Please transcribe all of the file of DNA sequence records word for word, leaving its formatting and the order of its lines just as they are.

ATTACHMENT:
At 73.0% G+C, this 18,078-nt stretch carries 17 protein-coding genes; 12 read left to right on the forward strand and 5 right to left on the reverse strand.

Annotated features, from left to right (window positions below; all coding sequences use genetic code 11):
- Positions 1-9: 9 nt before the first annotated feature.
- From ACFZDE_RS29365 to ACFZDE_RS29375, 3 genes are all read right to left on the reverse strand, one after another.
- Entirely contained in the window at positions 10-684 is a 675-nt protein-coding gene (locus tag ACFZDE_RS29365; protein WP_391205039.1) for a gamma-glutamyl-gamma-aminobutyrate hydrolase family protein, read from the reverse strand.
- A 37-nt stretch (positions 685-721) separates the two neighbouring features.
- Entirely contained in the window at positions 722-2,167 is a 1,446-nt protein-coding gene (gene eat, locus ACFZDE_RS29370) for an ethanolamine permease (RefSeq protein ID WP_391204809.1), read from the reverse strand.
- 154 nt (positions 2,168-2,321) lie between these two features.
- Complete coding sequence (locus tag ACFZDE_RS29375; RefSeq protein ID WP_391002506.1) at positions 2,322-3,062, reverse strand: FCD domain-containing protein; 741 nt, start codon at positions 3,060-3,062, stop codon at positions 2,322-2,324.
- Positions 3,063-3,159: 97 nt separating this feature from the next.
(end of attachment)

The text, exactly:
At 73.0% G+C, this 18,078-nt stretch carries 17 protein-coding genes; 12 read left to right on the forward strand and 5 right to left on the reverse strand.

Annotated features, from left to right (window positions below; all coding sequences use genetic code 11):
- Positions 1-9: 9 nt before the first annotated feature.
- From ACFZDE_RS29365 to ACFZDE_RS29375, 3 genes are all read right to left on the reverse strand, one after another.
- Entirely contained in the window at positions 10-684 is a 675-nt protein-coding gene (locus tag ACFZDE_RS29365; protein WP_391205039.1) for a gamma-glutamyl-gamma-aminobutyrate hydrolase family protein, read from the reverse strand.
- A 37-nt stretch (positions 685-721) separates the two neighbouring features.
- Entirely contained in the window at positions 722-2,167 is a 1,446-nt protein-coding gene (gene eat, locus ACFZDE_RS29370) for an ethanolamine permease (RefSeq protein ID WP_391204809.1), read from the reverse strand.
- 154 nt (positions 2,168-2,321) lie between these two features.
- Complete coding sequence (locus tag ACFZDE_RS29375; RefSeq protein ID WP_391002506.1) at positions 2,322-3,062, reverse strand: FCD domain-containing protein; 741 nt, start codon at positions 3,060-3,062, stop codon at positions 2,322-2,324.
- Positions 3,063-3,159: 97 nt separating this feature from the next.